Kingston Community Center Foundation invites public opinion with survey

In December, the Kingston Community Center Foundation conducted phone surveys of 39 randomly selected households in the Kingston area to collect opinions about plans for the replacement community center project and establishment of a proposed local Metropolitan Park District (MPD).

The MPD would add an average of $50 to annual property tax bills for homes within its boundaries to help fund operation of the replacement community center. The MPD would encompass Kingston and any additional communities such as Indianola who would be likely to use the new community center.

Here are some of the facts and background information about the community center project to think about when completing the survey on the facing page.

The Kingston Community Center Foundation thanks everyone for taking the time to submit opinions and comments, which will help provide direction as a sustainable funding plan is developed for operations of the replacement community center.

Elements of community center support

Most people surveyed by phone had heard about the Kingston Village Green and the replacement community center. Comments were overwhelmingly positive and expressed widespread support for community center plans, which include an expanded library, senior activities space, shared recreational facilities for children and adults, meeting rooms, events spaces, and a commercial kitchen.

Support for a local Kingston-area MPD was very strong: 27 of 39 respondents said they’d be very likely to vote for an MPD that would fund the operation of a replacement community center. People said that it’s an important investment in a growing community; it was called “an idea whose time has come.”

The phone survey interviews addressed some issues, which are explained below along with answers for frequently asked questions.

– Does the planned facility duplicate any existing services? No. The present Boys & Girls Club at Kingston Middle School can serve only middle school-age kids. A space that will serve kids between ages six and 18 (the Boys & Girls Club norm) will expand programs. The expanded library will offer more seating and browsing space, a broader collection, and more reference and computer services. The senior center will serve those who cannot use the present building because it is inaccessible to those with mobility challenges.

– The center would need to be run like a business, with budgeting transparency, cost control and accountability. Fundraising methods like bake sales and bingo aren’t viable as the basis for revenue projections – they can’t be forecast accurately enough to support business planning. The Kingston Community Center Foundation has a formal business plan, and local businesses are represented on its board.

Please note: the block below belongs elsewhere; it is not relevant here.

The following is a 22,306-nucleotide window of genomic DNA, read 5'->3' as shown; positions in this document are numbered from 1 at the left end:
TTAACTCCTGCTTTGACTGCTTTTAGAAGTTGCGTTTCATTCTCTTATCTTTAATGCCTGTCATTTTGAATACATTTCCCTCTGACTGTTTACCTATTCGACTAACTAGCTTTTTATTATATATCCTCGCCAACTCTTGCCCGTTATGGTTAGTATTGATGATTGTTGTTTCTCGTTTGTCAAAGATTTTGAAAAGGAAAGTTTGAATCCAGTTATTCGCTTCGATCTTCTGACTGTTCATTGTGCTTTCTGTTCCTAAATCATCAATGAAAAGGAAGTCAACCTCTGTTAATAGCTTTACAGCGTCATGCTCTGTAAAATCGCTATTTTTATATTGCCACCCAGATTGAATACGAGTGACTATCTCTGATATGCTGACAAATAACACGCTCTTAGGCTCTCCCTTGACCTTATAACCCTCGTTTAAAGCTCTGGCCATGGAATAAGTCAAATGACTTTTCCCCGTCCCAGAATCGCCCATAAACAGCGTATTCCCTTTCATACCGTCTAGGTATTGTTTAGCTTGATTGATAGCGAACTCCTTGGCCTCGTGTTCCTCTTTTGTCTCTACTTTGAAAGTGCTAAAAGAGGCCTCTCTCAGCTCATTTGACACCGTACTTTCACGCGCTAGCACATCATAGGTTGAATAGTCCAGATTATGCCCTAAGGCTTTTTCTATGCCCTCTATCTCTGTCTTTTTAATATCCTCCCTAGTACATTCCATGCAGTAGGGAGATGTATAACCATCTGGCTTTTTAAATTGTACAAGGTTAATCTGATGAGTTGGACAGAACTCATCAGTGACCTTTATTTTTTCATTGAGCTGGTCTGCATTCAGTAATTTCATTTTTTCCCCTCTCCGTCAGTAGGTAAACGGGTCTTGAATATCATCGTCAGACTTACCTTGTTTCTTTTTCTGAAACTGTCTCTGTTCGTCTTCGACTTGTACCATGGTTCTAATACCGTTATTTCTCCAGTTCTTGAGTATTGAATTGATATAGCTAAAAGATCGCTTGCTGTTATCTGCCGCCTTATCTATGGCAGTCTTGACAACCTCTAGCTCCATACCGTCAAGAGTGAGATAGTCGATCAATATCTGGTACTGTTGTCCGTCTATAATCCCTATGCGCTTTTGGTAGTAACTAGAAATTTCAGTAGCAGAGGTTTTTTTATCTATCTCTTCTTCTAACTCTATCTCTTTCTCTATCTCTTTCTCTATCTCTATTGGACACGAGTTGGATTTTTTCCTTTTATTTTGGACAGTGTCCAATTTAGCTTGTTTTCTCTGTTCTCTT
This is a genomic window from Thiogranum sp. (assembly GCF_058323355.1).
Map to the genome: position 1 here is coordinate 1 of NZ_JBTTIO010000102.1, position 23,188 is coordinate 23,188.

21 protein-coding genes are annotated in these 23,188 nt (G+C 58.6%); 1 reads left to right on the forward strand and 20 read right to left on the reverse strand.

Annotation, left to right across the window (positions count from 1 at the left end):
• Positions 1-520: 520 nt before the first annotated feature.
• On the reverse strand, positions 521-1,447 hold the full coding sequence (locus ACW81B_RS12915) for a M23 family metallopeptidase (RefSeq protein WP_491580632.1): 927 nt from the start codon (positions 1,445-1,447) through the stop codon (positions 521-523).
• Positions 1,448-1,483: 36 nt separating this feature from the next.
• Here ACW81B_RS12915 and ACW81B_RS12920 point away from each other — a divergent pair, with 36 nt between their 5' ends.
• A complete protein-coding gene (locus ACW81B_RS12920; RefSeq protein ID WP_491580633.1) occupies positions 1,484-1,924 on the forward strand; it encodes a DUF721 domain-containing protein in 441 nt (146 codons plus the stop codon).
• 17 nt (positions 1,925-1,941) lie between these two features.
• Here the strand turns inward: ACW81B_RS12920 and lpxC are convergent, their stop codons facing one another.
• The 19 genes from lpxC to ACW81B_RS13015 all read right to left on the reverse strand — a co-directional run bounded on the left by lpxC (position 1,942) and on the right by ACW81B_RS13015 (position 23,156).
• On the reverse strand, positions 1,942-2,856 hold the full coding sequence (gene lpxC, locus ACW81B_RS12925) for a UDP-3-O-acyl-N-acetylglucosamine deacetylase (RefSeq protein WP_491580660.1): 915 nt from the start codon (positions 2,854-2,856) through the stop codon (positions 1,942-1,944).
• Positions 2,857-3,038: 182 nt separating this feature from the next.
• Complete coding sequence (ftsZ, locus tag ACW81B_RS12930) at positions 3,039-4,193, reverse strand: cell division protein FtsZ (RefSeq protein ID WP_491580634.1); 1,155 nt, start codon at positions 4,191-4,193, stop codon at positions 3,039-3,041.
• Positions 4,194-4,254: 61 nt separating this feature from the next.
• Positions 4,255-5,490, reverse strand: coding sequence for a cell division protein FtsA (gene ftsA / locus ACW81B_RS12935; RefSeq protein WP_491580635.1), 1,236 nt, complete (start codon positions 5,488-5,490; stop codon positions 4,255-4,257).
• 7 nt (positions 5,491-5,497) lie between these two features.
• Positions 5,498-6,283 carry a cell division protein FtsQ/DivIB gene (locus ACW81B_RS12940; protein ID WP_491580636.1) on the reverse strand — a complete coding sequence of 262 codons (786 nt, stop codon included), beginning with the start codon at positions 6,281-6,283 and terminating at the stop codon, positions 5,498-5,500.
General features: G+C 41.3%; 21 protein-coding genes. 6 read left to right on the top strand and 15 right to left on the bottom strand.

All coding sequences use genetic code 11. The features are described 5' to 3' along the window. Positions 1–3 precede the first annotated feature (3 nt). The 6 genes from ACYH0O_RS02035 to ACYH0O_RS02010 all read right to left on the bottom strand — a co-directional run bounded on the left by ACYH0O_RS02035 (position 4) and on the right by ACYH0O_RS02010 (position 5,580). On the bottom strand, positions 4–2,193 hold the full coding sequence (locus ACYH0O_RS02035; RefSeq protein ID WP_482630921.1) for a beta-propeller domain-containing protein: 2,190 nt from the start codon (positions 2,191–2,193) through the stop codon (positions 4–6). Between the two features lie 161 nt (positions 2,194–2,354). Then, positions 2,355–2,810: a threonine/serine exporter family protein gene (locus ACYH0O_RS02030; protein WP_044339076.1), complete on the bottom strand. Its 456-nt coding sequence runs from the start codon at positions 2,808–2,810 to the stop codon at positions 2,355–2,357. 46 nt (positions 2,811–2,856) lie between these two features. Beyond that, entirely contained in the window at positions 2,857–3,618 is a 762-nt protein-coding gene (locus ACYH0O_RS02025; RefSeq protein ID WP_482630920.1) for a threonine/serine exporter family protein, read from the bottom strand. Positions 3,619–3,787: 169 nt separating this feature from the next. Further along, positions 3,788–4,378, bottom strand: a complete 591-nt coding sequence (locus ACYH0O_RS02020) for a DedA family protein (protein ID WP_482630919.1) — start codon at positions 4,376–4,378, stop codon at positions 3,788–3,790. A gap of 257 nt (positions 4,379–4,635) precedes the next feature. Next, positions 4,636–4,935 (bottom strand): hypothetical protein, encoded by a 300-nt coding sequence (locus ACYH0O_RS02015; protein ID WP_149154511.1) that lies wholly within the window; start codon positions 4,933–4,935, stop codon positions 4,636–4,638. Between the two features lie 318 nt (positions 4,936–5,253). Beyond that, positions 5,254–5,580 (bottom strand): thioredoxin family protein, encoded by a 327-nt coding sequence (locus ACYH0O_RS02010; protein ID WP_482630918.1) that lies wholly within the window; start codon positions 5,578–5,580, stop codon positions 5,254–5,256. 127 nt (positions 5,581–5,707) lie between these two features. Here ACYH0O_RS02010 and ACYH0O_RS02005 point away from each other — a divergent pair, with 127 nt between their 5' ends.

– Some respondents want to be sure other funding options are exhausted. Why can’t user fees and tenant rents pay for the replacement building? User fees are difficult to forecast. Total annual rents would be $80,000 without an MPD, far more than would allow the space to be used at affordable rates. The Kitsap Regional Library branches libraries are housed in facilities provided by the communities they serve. The library system provides for salaries and collections, plus the shared costs of maintaining branch spaces. If the community wants a great, expanded library, it will have to provide the building without charging rent.

– Aren’t there other county funds that could be used to fund community center operations? Twenty-six percent of 2009 county general fund revenue is now forecast to come from sales tax, which is declining in the current downturn. There’s no Washington state mechanism for unincorporated areas to levy sales taxes.

As for the property tax portion of the county budget, since 2002 the 1 percent annual lid on property tax growth is a problem because expenses have been growing faster than 1 percent annually. Competition for fewer revenue dollars leaves less for parks.

– Wouldn’t a countywide MPD be better than small ones? No. Historically, the bigger a taxing measure’s area, the harder the measure is to pass. Voters want to know that their dollars will be spent locally, and want decisions about spending those dollars to be made by people they know.

– Why not convince the county about the importance of the building? The county has endorsed the project by voting unanimously to accept the Village Green Concept plan; by asking House Speaker Frank Chopp for grant money for the project; and by providing staff to help write a grant application in September. The county is also backing the effort to develop low-income senior housing in the Village Green.